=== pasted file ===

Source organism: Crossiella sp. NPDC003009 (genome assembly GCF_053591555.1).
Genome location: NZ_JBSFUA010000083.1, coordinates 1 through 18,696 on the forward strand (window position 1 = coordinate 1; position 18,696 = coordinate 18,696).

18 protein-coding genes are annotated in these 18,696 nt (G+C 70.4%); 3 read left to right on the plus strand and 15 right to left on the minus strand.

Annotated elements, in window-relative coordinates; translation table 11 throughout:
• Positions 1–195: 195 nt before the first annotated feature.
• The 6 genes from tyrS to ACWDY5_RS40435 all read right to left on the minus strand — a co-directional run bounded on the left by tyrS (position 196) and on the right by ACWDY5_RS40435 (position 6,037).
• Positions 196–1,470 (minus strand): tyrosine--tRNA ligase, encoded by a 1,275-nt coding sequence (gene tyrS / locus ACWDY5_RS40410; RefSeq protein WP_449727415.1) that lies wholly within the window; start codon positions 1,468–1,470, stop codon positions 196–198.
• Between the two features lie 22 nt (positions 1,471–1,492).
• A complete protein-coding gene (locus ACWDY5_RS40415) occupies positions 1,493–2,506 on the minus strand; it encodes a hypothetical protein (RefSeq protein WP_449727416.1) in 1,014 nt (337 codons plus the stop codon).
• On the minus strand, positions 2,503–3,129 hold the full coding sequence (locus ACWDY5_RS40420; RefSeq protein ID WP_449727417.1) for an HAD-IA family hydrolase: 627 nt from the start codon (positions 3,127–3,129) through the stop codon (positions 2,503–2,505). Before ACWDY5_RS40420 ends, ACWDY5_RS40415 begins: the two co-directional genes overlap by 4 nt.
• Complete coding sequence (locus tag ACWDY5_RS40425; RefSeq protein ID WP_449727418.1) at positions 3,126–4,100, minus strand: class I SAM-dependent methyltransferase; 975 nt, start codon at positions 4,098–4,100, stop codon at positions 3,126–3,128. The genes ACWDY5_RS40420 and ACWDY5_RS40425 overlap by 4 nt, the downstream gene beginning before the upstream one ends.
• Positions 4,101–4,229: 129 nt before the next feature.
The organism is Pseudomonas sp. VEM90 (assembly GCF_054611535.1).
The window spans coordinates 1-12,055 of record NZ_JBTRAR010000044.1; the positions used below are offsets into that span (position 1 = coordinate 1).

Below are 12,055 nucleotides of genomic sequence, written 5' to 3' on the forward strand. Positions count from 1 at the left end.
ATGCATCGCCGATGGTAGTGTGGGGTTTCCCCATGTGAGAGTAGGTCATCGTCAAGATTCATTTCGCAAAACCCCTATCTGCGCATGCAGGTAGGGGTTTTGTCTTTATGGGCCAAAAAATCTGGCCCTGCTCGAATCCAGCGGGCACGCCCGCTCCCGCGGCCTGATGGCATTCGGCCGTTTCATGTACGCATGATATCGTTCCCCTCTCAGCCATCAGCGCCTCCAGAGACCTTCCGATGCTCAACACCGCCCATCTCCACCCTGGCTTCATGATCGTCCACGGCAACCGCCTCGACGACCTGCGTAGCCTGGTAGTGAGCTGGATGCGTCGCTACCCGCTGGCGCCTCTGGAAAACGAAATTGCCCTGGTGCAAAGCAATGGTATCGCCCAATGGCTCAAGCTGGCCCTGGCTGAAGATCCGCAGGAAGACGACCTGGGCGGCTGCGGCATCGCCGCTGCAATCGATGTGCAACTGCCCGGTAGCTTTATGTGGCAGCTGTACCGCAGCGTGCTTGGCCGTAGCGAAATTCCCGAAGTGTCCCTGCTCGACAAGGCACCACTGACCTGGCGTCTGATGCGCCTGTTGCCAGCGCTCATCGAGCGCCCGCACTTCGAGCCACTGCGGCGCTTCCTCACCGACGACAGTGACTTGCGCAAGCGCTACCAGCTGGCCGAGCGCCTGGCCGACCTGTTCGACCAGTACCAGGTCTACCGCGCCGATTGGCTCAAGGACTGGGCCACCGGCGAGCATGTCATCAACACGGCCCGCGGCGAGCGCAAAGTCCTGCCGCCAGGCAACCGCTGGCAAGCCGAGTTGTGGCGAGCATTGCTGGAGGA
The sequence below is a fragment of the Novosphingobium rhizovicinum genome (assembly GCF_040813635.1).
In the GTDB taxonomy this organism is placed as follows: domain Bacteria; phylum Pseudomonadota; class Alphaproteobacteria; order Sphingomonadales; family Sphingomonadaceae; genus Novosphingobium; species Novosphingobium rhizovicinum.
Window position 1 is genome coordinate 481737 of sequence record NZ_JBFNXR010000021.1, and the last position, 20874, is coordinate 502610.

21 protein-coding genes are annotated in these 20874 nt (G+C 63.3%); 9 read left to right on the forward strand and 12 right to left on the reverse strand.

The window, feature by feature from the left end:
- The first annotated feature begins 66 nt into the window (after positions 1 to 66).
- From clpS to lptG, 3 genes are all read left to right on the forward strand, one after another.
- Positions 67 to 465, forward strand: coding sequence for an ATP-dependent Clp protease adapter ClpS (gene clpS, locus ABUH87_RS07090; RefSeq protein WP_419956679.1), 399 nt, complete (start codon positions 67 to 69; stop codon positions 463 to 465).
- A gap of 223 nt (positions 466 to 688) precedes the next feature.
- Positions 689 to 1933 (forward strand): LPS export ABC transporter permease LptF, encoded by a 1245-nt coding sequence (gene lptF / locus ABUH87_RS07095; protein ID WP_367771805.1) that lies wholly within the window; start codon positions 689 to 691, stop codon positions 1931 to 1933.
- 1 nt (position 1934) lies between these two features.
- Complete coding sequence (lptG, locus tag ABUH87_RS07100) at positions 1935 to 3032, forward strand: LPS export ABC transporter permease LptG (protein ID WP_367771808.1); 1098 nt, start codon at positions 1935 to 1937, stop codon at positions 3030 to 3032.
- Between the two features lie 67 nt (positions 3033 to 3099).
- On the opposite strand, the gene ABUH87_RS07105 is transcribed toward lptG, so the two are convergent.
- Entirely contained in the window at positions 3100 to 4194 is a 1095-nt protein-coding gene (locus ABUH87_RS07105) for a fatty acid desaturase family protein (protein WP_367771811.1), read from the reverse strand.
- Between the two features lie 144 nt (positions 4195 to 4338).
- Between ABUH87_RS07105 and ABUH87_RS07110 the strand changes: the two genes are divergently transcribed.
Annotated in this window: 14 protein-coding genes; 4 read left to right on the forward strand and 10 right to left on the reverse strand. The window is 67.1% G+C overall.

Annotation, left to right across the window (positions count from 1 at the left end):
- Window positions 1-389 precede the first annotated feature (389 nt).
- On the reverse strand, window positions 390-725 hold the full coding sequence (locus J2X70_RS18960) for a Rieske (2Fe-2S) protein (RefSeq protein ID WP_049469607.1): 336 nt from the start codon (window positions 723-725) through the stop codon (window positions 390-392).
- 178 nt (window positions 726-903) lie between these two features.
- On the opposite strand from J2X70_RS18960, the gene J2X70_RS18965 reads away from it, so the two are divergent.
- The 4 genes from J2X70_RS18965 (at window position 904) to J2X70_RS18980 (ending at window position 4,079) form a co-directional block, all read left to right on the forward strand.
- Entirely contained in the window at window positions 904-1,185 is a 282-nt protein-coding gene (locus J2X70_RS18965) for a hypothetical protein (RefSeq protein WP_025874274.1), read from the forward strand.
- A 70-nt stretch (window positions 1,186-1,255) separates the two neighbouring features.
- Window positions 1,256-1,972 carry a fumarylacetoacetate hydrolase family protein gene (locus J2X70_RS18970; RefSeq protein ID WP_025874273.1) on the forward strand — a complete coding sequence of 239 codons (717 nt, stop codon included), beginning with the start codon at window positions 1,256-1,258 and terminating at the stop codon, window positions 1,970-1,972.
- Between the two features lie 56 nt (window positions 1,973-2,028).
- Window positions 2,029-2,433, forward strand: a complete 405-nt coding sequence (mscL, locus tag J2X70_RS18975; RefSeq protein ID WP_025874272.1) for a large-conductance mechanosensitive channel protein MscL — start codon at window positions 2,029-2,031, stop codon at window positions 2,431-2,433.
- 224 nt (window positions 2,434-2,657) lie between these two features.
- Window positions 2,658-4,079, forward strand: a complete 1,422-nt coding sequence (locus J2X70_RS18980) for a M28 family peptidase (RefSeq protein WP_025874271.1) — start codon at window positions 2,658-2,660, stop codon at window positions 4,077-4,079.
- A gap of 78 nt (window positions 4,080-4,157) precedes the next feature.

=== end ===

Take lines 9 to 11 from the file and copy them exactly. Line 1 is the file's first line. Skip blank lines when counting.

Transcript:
• A complete protein-coding gene (locus ACWDY5_RS40415) occupies positions 1,493–2,506 on the minus strand; it encodes a hypothetical protein (RefSeq protein WP_449727416.1) in 1,014 nt (337 codons plus the stop codon).
• On the minus strand, positions 2,503–3,129 hold the full coding sequence (locus ACWDY5_RS40420; RefSeq protein ID WP_449727417.1) for an HAD-IA family hydrolase: 627 nt from the start codon (positions 3,127–3,129) through the stop codon (positions 2,503–2,505). Before ACWDY5_RS40420 ends, ACWDY5_RS40415 begins: the two co-directional genes overlap by 4 nt.
• Complete coding sequence (locus tag ACWDY5_RS40425; RefSeq protein ID WP_449727418.1) at positions 3,126–4,100, minus strand: class I SAM-dependent methyltransferase; 975 nt, start codon at positions 4,098–4,100, stop codon at positions 3,126–3,128. The genes ACWDY5_RS40420 and ACWDY5_RS40425 overlap by 4 nt, the downstream gene beginning before the upstream one ends.